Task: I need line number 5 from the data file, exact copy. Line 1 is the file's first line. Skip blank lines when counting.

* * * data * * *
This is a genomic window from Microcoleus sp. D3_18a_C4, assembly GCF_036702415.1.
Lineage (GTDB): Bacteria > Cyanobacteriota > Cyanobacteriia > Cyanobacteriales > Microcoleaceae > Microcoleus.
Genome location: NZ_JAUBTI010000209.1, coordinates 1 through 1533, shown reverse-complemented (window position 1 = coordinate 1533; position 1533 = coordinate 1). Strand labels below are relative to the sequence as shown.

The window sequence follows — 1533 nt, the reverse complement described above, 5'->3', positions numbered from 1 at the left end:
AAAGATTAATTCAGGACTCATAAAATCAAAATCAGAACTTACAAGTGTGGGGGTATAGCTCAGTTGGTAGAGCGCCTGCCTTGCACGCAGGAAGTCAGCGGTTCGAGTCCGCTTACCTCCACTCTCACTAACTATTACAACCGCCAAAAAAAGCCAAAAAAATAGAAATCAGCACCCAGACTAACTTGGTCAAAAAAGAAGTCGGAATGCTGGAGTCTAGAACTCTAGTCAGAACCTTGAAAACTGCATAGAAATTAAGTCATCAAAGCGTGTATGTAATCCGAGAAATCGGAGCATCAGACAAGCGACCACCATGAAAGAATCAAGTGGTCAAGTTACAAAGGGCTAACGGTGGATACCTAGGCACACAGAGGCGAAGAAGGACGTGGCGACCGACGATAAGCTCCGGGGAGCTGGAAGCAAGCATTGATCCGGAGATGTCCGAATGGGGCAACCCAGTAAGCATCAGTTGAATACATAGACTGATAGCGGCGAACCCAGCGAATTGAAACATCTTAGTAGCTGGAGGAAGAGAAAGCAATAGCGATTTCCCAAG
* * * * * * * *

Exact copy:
AAAGATTAATTCAGGACTCATAAAATCAAAATCAGAACTTACAAGTGTGGGGGTATAGCTCAGTTGGTAGAGCGCCTGCCTTGCACGCAGGAAGTCAGCGGTTCGAGTCCGCTTACCTCCACTCTCACTAACTATTACAACCGCCAAAAAAAGCCAAAAAAATAGAAATCAGCACCCAGACTAACTTGGTCAAAAAAGAAGTCGGAATGCTGGAGTCTAGAACTCTAGTCAGAACCTTGAAAACTGCATAGAAATTAAGTCATCAAAGCGTGTATGTAATCCGAGAAATCGGAGCATCAGACAAGCGACCACCATGAAAGAATCAAGTGGTCAAGTTACAAAGGGCTAACGGTGGATACCTAGGCACACAGAGGCGAAGAAGGACGTGGCGACCGACGATAAGCTCCGGGGAGCTGGAAGCAAGCATTGATCCGGAGATGTCCGAATGGGGCAACCCAGTAAGCATCAGTTGAATACATAGACTGATAGCGGCGAACCCAGCGAATTGAAACATCTTAGTAGCTGGAGGAAGAGAAAGCAATAGCGATTTCCCAAG